I can say now that trusting the adults was stupid idea, I ended getting student loans, got a degree, but no job. I am 29 now and my government job registry is still empty.
I would actually love to see this, but haven't yet thought through in-depth how it would work in the US.
Because right now, nothing like this exists, and until it does, the primary focus of most university students is to indeed "get a job".
Schools attempt to cram as much information as possible in as little time in the overworked and overwhelmed minds of the students. The result is low retention and studying for the tests.
Knowledge and deep understanding come with time and experience in the presence of awareness.
The experiential parts of medical training for example are closer to hazing than anything else. We have enough research to know that the brain needs rest to process learning. Having people work for 24-36h straight does not do anyone a favor, is not sustainable and presents significant dangers to everyone involved.
Yep, I'd absolutely agree. I suppose my problem here is cultural, in a way. I didn't mean to say that I don't think young people (am I old? Maybe I am) shouldn't have to take history classes that are exogenous to whatever they end up doing later in life. I think what I'm trying to say is that there's a lot of room to make specific skills that employers look for separate from the horribly expensive University system. This has to be possible, but maybe I'm wrong.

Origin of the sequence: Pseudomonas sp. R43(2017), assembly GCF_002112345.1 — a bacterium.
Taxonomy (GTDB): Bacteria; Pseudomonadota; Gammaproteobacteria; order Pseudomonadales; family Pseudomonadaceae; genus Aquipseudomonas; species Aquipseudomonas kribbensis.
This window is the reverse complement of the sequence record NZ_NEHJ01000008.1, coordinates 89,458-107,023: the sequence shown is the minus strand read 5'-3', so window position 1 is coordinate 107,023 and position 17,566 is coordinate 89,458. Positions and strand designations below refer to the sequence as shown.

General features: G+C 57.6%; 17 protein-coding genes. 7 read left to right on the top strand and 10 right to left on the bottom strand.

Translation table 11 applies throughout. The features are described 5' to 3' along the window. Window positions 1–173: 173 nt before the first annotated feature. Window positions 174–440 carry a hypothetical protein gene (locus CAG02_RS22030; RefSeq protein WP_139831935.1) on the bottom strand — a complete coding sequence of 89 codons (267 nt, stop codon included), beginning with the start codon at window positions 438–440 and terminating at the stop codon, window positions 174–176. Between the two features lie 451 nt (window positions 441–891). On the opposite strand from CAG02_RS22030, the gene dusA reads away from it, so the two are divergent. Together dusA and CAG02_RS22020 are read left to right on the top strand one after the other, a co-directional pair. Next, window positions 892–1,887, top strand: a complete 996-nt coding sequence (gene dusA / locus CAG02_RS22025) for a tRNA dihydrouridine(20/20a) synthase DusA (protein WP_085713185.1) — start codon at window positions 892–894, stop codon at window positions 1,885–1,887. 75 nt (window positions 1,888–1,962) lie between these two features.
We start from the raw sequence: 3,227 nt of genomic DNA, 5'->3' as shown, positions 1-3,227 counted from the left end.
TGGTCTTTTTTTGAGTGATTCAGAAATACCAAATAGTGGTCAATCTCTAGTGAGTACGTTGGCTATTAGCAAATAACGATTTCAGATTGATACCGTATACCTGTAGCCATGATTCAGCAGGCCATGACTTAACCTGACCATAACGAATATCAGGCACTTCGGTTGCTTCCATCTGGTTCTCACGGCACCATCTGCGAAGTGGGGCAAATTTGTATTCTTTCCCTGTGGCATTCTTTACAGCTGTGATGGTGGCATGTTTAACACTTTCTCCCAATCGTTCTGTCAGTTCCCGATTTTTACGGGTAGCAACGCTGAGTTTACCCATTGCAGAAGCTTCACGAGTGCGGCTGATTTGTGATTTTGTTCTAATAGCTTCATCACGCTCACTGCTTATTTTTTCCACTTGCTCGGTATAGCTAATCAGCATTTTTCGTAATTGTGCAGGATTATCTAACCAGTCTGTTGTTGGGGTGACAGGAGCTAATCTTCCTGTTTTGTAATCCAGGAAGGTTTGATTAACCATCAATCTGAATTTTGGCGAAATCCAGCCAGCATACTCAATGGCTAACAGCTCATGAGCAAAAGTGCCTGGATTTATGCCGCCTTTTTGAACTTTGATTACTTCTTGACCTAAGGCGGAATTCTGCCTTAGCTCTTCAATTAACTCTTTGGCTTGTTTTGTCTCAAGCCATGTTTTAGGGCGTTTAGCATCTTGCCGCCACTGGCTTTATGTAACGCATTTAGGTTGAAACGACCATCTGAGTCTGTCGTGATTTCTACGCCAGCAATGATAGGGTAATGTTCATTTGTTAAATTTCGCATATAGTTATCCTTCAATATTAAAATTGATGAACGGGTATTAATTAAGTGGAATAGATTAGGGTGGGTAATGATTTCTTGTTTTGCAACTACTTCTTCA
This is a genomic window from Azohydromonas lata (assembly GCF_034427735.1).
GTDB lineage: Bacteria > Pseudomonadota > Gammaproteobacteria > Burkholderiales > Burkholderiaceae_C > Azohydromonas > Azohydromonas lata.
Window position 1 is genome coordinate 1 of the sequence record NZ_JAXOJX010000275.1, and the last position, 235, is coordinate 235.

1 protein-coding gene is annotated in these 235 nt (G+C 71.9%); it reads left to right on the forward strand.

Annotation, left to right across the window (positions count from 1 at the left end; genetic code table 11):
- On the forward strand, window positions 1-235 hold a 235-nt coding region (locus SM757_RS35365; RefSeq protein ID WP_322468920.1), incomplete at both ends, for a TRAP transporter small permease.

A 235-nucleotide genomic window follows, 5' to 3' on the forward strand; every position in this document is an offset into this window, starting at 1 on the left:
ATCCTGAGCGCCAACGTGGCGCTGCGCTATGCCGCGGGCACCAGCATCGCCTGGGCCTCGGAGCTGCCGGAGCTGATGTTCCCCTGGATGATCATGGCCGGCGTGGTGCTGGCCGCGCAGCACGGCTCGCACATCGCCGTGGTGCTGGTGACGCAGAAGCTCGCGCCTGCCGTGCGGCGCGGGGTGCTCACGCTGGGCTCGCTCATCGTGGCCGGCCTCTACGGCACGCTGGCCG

And what if something goes wrong?
I hear theories that cite insurance (that power company case) and other reasons, and I think they all kind of stink. It's as if higher education is more of a gatekeeper than mobilizer. (In some industries.)
That said, it's been done before...with spoken languages for the Military. Taking the DLPT will give you a rating on your proficiency, and then you get both the credentialing and then additional pay (Once upon a time I took it for Arabic and scored some 0+s). It'd be hard, but I don't think it would be impossible to do it for some kind of development credential.